Safety first should always be at the forefront when handling cattle! We have always heard and been told to maintain a safety-first motto when farming. Handling cattle, whether it is moving them to different locations, loading into trailers or working them through the chute can be smooth or, as oftentimes, difficult. We have all heard stories about experiences with some of the meanest and perhaps baddest cattle on the planet and some of us even have our own personal favorites. The truth is, just as we have our good days and bad, so do cattle. However, with the understanding of cattle, we can alleviate some of the dangers posed by handling cattle.

There exist numerous motives why cattle react the way they do. Most of this can be traced to their instinctive characteristics. For the handler, this means it is important to understand these characteristics and the stress animals are under when handling. Many accidents occur when animals are highly excited or agitated and are under a tremendous amount of stress. The primary issue can be traced to either fast-paced handling or a lack of understanding on the part of the handler or both.

Unlike humans, cattle have the ability to see in all directions, for 300 degrees. Their eyesight allows them to see everything within their vision range with the exception of what is directly behind them. This is important for any handler as approaching cattle from this blind spot can not only startle cattle but make them take flight or worse, defend themselves. With all of this great vision comes a downside. Though cattle have the ability to have great range in vision, they have difficulty in perceived ground distance when moving. This often results in cattle stopping and lowering their heads as if to gauge the distance in front of them. Another limitation cattle

have with vision is the inability to distinguish shadows from ditches. This can also cause cattle to stop and balk as well as seeing unfamiliar objects. Differing from us, cattle display sensitivity toward light and would rather travel toward that light when compared to either dimly lighted or dark areas as their vision is less comprehensive. When moving cattle into a dark trailer at night or into a dark chute, place lighting where they can see where they are going; preferably something that does not create a glare.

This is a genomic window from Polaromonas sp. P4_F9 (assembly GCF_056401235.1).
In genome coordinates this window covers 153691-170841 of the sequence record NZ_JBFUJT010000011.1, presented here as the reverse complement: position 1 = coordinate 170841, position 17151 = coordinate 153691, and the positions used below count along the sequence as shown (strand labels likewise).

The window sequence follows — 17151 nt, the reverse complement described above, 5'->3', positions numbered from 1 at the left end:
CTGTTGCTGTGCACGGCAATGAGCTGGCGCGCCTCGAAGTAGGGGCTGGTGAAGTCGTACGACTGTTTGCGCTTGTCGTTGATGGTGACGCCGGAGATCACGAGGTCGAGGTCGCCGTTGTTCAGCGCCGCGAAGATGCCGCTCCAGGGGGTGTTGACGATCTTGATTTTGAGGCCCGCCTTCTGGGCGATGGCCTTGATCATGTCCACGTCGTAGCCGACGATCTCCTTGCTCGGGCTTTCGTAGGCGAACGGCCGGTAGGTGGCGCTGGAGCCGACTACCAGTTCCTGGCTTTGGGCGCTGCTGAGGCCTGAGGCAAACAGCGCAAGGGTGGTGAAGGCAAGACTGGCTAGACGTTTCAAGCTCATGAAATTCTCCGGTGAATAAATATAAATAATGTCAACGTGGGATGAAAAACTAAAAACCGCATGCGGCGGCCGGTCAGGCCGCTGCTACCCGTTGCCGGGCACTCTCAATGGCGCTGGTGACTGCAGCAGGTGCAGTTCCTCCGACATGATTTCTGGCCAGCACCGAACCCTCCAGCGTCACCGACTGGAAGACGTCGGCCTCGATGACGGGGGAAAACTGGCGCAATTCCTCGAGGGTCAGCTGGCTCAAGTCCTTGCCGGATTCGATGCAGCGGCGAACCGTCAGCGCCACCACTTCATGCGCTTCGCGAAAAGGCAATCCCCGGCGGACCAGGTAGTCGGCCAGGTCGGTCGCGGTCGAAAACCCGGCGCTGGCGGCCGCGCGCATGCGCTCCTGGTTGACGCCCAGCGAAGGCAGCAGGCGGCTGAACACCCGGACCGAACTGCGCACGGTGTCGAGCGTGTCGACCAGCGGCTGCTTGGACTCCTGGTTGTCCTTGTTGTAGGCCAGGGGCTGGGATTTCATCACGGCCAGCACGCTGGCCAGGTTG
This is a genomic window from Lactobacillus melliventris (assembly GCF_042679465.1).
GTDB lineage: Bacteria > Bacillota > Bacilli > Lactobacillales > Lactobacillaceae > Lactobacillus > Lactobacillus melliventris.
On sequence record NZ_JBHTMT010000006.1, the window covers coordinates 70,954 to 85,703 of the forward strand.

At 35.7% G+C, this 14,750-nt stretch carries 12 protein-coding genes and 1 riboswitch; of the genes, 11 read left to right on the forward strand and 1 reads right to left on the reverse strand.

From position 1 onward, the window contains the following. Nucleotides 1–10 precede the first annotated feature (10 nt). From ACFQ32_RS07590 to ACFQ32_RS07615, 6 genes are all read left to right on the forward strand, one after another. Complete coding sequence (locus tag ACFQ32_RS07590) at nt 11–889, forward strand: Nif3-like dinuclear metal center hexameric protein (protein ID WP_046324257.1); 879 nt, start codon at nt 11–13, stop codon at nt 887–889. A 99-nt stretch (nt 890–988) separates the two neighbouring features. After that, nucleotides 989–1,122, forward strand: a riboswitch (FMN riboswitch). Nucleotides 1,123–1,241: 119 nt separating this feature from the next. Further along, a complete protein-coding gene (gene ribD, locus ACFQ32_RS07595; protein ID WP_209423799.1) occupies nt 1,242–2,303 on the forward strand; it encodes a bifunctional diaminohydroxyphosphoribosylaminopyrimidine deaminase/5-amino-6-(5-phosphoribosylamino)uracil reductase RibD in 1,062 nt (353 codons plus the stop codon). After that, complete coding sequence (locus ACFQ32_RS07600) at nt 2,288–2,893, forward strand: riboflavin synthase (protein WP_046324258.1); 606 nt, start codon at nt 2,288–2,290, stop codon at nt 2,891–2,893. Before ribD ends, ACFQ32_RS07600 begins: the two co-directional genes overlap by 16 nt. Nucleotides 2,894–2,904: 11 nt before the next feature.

Cattle also possess an instinct we call “herd instinct”. As they are prey animals, they feel more secure when placed in groups. This instinct attracts them to each other and will enable them to move together as a group. When alone, cattle can experience a high volume of stress and can counter with the “flight” or “fight” instinct. This is often seen with bulls being extricated from the herd. When moving bulls or separating any cattle, it is recommended to allow another animal or two to move with the bull until it is at the departure point.

Lastly, it is important to understand the flight zone cattle possess. Similar to us, they have a comfort zone and are not fond of fraying from it, and this zone is different for each animal. Understanding the flight zone consists of knowing the proximity to an animal a handler can become before the animal moves. If entering from the front, the animal will most likely turn and move to the side, away from the handler. If approached from the rear, the animal will move forward but at an angle to which it can see the handler. This zone is determined upon the

previous experiences in dealing with humans. The more docile cattle are, the closer one can get before the animal moves. Wild cattle or cattle with minute human interaction will move before a docile animal will.

Always remember, some animals have a stronger fight element to them and will defend themselves rather than move away from perceived danger.

Jason C. Morris is an ag business specialist with Linn County MU Extension.